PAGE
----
Egypt has struck a number of agreements with energy companies around sustainability and reducing emissions, including at the Idku liquefaction plant.
The North African state flares around 4 billion cubic metres per year of natural gas.
US President Joe Biden gave a speech on November 11 in Egypt. Among various plans, he said the US would provide – alongside the European Union and Germany – a $500 million package of support. This, he said, would “finance and facilitate Egypt’s transition to clean energy”.
This will help Egypt to deploy 10 GW of renewable energy by 2030. It will also help decommission 5 GW of “inefficient gas-powered facilities, reducing emissions in Egypt and power sector by 10%”.
Egyptian President Abdel Fattah al-Sisi signed up to the Global Methane Pledge in June. Under this pledge, participants agree to take action to reduce methane emissions by 30% from 2020 levels by 2030.
Egyptian Minister of Petroleum and Mineral Resources Tarek El Molla witnessed the signing of seven memorandums of understanding (MoUs) at COP27.
November 11 was “decarbonisation day” at the COP27 meeting, held this year at Sharm El Sheikh.
Shell Egypt boss Khaled Kassem signed an MoU with Egyptian Natural Gas (EGAS) on managing greenhouse gases and reducing emisisons.
Qassem said the company had “global experience” in reducing emissions and has contributed to a number of projects in Egypt already.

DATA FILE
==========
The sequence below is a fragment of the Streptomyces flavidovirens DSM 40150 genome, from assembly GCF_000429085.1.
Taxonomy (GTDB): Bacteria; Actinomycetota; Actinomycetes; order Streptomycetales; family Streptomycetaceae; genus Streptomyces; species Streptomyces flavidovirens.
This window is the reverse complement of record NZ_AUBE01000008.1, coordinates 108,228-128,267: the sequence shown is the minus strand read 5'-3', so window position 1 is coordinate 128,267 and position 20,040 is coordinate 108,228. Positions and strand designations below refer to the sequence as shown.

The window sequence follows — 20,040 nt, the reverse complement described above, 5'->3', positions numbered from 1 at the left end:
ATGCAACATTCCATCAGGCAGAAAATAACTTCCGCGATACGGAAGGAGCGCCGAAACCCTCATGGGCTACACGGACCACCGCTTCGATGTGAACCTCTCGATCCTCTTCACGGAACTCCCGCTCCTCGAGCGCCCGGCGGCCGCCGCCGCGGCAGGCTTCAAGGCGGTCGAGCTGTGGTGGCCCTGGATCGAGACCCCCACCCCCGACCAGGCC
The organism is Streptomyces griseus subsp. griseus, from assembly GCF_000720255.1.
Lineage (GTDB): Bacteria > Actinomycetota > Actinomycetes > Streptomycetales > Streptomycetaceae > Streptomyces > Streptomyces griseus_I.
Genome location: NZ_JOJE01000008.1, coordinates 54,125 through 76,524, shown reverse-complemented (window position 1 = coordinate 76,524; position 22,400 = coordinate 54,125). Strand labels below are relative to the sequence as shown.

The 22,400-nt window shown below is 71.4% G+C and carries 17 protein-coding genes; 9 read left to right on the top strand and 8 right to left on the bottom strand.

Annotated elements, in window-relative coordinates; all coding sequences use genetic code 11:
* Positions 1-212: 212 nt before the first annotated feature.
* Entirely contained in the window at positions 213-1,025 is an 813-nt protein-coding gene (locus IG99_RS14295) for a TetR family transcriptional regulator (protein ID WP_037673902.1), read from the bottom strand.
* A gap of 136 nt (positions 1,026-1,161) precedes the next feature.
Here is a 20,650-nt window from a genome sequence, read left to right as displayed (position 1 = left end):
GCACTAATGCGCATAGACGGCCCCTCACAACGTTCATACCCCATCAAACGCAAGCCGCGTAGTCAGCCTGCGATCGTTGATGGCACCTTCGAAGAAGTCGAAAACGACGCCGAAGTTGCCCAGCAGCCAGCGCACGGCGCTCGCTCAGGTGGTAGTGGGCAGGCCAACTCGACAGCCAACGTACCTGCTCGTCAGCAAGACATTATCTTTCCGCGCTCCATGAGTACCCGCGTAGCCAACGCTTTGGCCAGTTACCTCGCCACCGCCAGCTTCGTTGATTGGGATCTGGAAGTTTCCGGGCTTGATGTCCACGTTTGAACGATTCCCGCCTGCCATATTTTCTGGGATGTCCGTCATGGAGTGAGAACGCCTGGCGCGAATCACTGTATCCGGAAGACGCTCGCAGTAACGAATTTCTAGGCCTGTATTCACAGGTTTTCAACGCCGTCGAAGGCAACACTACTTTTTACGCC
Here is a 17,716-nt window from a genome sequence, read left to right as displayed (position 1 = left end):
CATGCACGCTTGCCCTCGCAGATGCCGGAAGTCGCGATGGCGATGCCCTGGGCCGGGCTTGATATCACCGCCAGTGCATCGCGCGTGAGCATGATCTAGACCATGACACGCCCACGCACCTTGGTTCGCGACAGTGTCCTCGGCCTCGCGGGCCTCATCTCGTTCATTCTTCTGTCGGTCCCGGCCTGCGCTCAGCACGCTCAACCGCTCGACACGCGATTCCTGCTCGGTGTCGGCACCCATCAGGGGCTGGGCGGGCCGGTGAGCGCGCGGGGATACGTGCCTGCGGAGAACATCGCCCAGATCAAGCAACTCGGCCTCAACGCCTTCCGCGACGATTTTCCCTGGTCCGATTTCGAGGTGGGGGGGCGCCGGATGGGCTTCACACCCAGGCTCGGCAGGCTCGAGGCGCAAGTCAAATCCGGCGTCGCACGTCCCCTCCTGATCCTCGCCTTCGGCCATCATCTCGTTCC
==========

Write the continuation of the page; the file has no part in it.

EGAS struck a similar MoU with TotalEnergies on decarbonisation.
The Egyptian company also signed an MoU with GE, represented by Joseph Anis, and SeaSplit Technologies. This was focused on the development of 1.5 GW of offshore wind in the Gulf of Suez. This might involve the participation of oil and gas companies, with power going to offshore facilities and surplus generation supplying the onshore grid.
EGAS signed an MoU with Microsoft Egypt on the development of a sustainability road map.
Toyoto signed an MoU on studying a blue ammonia project.
The UK’s Hiiroc signed an MoU with EGAS on flaring and zero-emission hydrogen. The hydrogen plan focused on the use of thermal plasma – so called turquoise hydrogen.
The seventh MoU was on tackling flaring at the Egyptian LNG (ELNG) plant, at Idku. Bechtel – with Enppi, Petrojet, Baker Hughes, GE Digital, HSBC and NBE – will work on the study for the Idku liquefaction terminal.
Egyptian Minister of Petroleum and Mineral Resources Tarek El Molla hosted the signing ceremony for the plan at the decarbonisation day, at COP27.
Bechtel said the study would look at total routine flaring recovery. The plan would consist of modifying the existing flare and compression system at the Idku plant. The aim is to move into a front-end engineering and design (FEED) phase by early 2023.
“I am so proud that Egypt’s oil and gas sector is contributing significantly to achieving top strategic goals and priorities”, El-Molla said. The sector is “accelerating decarbonisation and applying state-of-the-art technologies and solutions in this domain”.
Shell Egypt country chair Khaled Kacem welcomed the plan. He said it demonstrated the company’s “commitment to powering progress by providing more and cleaner energy”.
ELNG has two trains. The company CEO Mohamed Elbahnasy said it had a continuing effort to improve operational performance.
“Flare reduction and recovery will reduce our greenhouse gas emissions and optimize fuel consumption and running hours of our rotating equipment, to enhance production and reduce operating costs,” he said.